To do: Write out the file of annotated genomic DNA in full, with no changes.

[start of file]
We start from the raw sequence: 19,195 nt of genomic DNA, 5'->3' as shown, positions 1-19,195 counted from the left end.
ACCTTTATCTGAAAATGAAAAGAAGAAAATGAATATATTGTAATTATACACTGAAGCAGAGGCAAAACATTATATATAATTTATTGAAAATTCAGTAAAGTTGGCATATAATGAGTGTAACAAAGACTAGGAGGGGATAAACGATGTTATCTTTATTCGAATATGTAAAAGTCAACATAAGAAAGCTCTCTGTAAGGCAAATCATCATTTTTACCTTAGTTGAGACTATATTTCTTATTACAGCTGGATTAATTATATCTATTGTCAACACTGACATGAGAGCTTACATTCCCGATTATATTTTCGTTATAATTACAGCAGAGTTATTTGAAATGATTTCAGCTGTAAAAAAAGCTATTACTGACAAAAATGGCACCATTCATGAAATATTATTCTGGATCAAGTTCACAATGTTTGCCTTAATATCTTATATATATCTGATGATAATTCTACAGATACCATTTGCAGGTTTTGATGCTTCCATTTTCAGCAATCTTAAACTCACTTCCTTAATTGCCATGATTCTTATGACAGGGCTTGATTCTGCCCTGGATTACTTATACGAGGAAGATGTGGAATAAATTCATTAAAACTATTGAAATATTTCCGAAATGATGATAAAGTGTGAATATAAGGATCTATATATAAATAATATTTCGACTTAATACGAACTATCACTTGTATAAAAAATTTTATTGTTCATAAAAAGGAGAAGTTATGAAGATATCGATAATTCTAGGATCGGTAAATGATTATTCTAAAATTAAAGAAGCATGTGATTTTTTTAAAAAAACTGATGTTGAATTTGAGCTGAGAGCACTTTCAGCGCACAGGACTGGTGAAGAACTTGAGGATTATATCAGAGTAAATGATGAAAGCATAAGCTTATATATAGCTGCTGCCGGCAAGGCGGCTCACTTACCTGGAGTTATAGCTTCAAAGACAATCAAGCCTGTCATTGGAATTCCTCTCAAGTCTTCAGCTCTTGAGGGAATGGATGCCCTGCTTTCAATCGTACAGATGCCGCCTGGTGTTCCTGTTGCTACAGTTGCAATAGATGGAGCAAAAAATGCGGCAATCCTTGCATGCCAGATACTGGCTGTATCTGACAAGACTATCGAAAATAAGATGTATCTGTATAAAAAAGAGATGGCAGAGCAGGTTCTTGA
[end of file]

We start from the raw sequence: 19,195 nt of genomic DNA, 5'->3' as shown, positions 1-19,195 counted from the left end.
ACCTTTATCTGAAAATGAAAAGAAGAAAATGAATATATTGTAATTATACACTGAAGCAGAGGCAAAACATTATATATAATTTATTGAAAATTCAGTAAAGTTGGCATATAATGAGTGTAACAAAGACTAGGAGGGGATAAACGATGTTATCTTTATTCGAATATGTAAAAGTCAACATAAGAAAGCTCTCTGTAAGGCAAATCATCATTTTTACCTTAGTTGAGACTATATTTCTTATTACAGCTGGATTAATTATATCTATTGTCAACACTGACATGAGAGCTTACATTCCCGATTATATTTTCGTTATAATTACAGCAGAGTTATTTGAAATGATTTCAGCTGTAAAAAAAGCTATTACTGACAAAAATGGCACCATTCATGAAATATTATTCTGGATCAAGTTCACAATGTTTGCCTTAATATCTTATATATATCTGATGATAATTCTACAGATACCATTTGCAGGTTTTGATGCTTCCATTTTCAGCAATCTTAAACTCACTTCCTTAATTGCCATGATTCTTATGACAGGGCTTGATTCTGCCCTGGATTACTTATACGAGGAAGATGTGGAATAAATTCATTAAAACTATTGAAATATTTCCGAAATGATGATAAAGTGTGAATATAAGGATCTATATATAAATAATATTTCGACTTAATACGAACTATCACTTGTATAAAAAATTTTATTGTTCATAAAAAGGAGAAGTTATGAAGATATCGATAATTCTAGGATCGGTAAATGATTATTCTAAAATTAAAGAAGCATGTGATTTTTTTAAAAAAACTGATGTTGAATTTGAGCTGAGAGCACTTTCAGCGCACAGGACTGGTGAAGAACTTGAGGATTATATCAGAGTAAATGATGAAAGCATAAGCTTATATATAGCTGCTGCCGGCAAGGCGGCTCACTTACCTGGAGTTATAGCTTCAAAGACAATCAAGCCTGTCATTGGAATTCCTCTCAAGTCTTCAGCTCTTGAGGGAATGGATGCCCTGCTTTCAATCGTACAGATGCCGCCTGGTGTTCCTGTTGCTACAGTTGCAATAGATGGAGCAAAAAATGCGGCAATCCTTGCATGCCAGATACTGGCTGTATCTGACAAGACTATCGAAAATAAGATGTATCTGTATAAAAAAGAGATGGCAGAGCAGGTTCTTGA